There is no doubt that there is a certain type of person who likes making lists or rather making lists that can, satisfactorily, be ticked off. And the fact that thousands of these individuals have already ticked, or are in the process of ticking, all the tops that Munro listed in his Table and probably at least ten times as many have summoned up sufficient energy to scour the land for an addition to their collection of Corbetts, Grahams, Wainwrights, Nuttalls and Marilyns (not to mention Humps, Lumps and Bumps) is proof in itself of a particular predilection for the registry of mountain tops.
The problem with these lists is they are often extremely long and can consume a good deal of time not to mention a significant amount of money. Therefore, during the course of the marathon you might consider the benefits of the short sprint to sustain the spirit and satisfy the need for the completionist’s fix. One possibility is to list, ascend and then tick off the County tops of the United Kingdom or any part thereof. Unlike those loftier peaks lying under the governance of the Scottish Mountaineering Council, there is little doubt as to the whereabouts of such County Tops. They are listed with their appropriate grid reference in Chapter Six of Alan Dawson’s The Relative Hills of Britain. There they all lie and all that remains is for you to choose the combination that suits you.
You could split up the Union and concentrate on one or more of its constituent parts – the Celtic Fringe for example. The combined County Tops of Scotland (12) and Wales (8) for the most part fall into the category of what most people would call mountains, or at least recognisable hills, and ticking them off usually involves a decent day’s walk. If, however, you were to choose the counties of England you would be faced with a rather different kettle of kurtosis* and somewhat less of a challenge. The Trig Point that marks the high point of Lincolnshire is a little lower than the hedge that forms the boundary of a ploughed field you’ve just ploughed through and the summits of Lancashire and Staffordshire can be reached by walking downhill. Generally speaking (with due deference the West Country) the further south you venture the worse it gets. The pinnacle of the West Midlands can be approached by bus and the heights of Nottinghamshire can only be scaled after a fight with a very aggressive holly tree. As for the likes of Norfolk, you are considerably more likely to be swept away by an avalanche of skateboarders than you are of the white stuff.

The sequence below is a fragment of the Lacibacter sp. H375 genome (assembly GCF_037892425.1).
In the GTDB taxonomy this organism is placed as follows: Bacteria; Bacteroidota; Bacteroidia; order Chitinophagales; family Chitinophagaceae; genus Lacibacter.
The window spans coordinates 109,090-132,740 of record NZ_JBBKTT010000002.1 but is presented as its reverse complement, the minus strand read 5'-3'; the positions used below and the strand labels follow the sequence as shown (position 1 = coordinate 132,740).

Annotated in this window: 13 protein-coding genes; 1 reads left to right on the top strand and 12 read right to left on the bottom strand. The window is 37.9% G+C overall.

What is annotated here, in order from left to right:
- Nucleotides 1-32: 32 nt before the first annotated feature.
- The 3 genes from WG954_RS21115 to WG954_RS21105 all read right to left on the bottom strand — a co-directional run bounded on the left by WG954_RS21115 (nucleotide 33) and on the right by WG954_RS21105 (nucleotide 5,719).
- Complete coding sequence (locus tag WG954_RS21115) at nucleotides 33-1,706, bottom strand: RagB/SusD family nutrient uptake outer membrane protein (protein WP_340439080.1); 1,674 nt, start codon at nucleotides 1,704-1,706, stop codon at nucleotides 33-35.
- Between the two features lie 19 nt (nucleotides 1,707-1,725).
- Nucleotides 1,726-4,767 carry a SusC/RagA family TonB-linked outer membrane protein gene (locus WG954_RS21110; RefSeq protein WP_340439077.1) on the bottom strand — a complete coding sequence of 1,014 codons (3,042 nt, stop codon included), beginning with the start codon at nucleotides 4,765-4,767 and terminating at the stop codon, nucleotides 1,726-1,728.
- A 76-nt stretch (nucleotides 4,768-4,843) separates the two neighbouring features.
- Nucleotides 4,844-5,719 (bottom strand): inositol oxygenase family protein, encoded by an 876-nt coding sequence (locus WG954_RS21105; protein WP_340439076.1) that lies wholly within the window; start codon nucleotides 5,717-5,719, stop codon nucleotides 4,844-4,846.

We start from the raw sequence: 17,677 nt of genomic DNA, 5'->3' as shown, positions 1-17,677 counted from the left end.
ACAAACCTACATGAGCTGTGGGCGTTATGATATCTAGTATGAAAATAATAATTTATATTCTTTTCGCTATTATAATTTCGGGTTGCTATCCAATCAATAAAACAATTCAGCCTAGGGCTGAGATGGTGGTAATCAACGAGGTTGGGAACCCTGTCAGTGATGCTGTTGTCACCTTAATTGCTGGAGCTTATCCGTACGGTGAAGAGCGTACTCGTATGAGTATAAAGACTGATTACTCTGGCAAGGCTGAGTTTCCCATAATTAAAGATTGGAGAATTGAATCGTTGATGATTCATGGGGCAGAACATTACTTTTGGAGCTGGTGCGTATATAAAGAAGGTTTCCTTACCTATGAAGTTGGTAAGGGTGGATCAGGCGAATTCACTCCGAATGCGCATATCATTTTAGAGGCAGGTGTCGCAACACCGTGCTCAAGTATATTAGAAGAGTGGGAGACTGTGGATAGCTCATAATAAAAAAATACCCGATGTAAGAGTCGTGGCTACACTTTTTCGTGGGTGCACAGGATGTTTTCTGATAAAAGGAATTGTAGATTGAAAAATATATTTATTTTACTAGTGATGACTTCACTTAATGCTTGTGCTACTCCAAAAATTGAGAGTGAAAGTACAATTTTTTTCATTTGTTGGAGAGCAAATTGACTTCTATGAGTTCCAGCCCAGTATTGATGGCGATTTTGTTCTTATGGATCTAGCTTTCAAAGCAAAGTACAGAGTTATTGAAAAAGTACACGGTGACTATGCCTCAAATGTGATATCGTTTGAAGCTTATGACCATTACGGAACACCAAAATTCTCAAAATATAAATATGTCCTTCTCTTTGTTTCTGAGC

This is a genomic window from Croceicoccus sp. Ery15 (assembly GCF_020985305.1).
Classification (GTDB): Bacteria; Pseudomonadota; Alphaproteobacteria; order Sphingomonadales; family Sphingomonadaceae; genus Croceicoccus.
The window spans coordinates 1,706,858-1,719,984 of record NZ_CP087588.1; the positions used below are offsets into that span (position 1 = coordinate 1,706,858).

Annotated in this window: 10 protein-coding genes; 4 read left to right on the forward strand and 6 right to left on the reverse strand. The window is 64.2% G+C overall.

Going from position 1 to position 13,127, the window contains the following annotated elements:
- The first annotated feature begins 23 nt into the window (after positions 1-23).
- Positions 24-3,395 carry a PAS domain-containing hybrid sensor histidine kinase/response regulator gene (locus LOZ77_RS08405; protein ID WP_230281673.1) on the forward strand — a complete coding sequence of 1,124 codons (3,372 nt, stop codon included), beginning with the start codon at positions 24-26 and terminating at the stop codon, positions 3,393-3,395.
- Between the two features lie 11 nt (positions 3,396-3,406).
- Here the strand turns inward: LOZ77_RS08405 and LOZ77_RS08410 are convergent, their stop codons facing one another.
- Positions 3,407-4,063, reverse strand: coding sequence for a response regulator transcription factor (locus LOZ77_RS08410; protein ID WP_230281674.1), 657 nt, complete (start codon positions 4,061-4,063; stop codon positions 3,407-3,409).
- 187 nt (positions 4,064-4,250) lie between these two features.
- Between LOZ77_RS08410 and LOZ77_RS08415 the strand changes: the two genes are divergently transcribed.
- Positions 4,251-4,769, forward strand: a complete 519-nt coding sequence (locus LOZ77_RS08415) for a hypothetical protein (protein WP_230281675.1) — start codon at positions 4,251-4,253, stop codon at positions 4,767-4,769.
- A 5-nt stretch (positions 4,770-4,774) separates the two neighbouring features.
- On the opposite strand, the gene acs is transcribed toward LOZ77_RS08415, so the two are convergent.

Those trying to save the reputation of the subnorthern counties might point to the Worcestershire Beacon or The Black Mountain of Herefordshire as hills of worth, but unfortunately the former has been swallowed by the Local Government Act of 1972 and is now tacked onto its neighbour and, as for the latter, the hitherings and ditherings of the Boundary Commissioners must have created such an inferiority complex it requires a chronometer, sextant and Six inch map to accurately discern the ripple that is Point 703 on the ridge between Hay Bluff and Red Daren.
One way to make your list more fit for purpose would be to ignore those unfortunate County Tops that are neither sufficiently high nor sufficiently distinct to merit inclusion in Dawson’s list of Relative Hills. At a stroke it would remove those points of eminence which, like Nebuchadnezzar, crawl on their bellies in the long grass and allow the discerning ticker to ignore the likes of Currock Hill (Tyne & Wear) currently somewhere under a manure heap, Great Chishill (Cambridgeshire) - not to be confused with the two foot higher Chrishall Common (Essex) - and a layby somewhere near Pavis Wood that holds the secret of the zenith of Hertfordshire. Such a scheme would reduce the list to more reasonable proportions yet still give the opportunity to sample the vales and ales of hitherto unknown parts of the country.
A more radical alternative would be to ignore the gerrymandering of the 1972 Act altogether and visit the counties and their tops in their original and, some would say, proper form. This would, at a stroke, get rid of anomalous metropolitan areas like Avon and Merseyside and return the Ridings of Yorkshire (along with Mickle Fell) to their and its right and meet place. Apart from the resurrection of Worcestershire Beacon and its (ac)claimed view of fifteen counties, the great prize would be the reappearance of Cumberland and Westmorland which would not only add Helvellyn to your list but also quite properly return The Old Man of Coniston to the Duchy of Lancaster. And if nothing else, you may consider as you scale the mighty heights of Rutland and Huntingdon you are offering visible support to any campaign to restore these particular shires to their historic position on the map of Great Britain.
*kurtosis “measure of the peakedness or undulating nature of the land.” (Alan Dawson)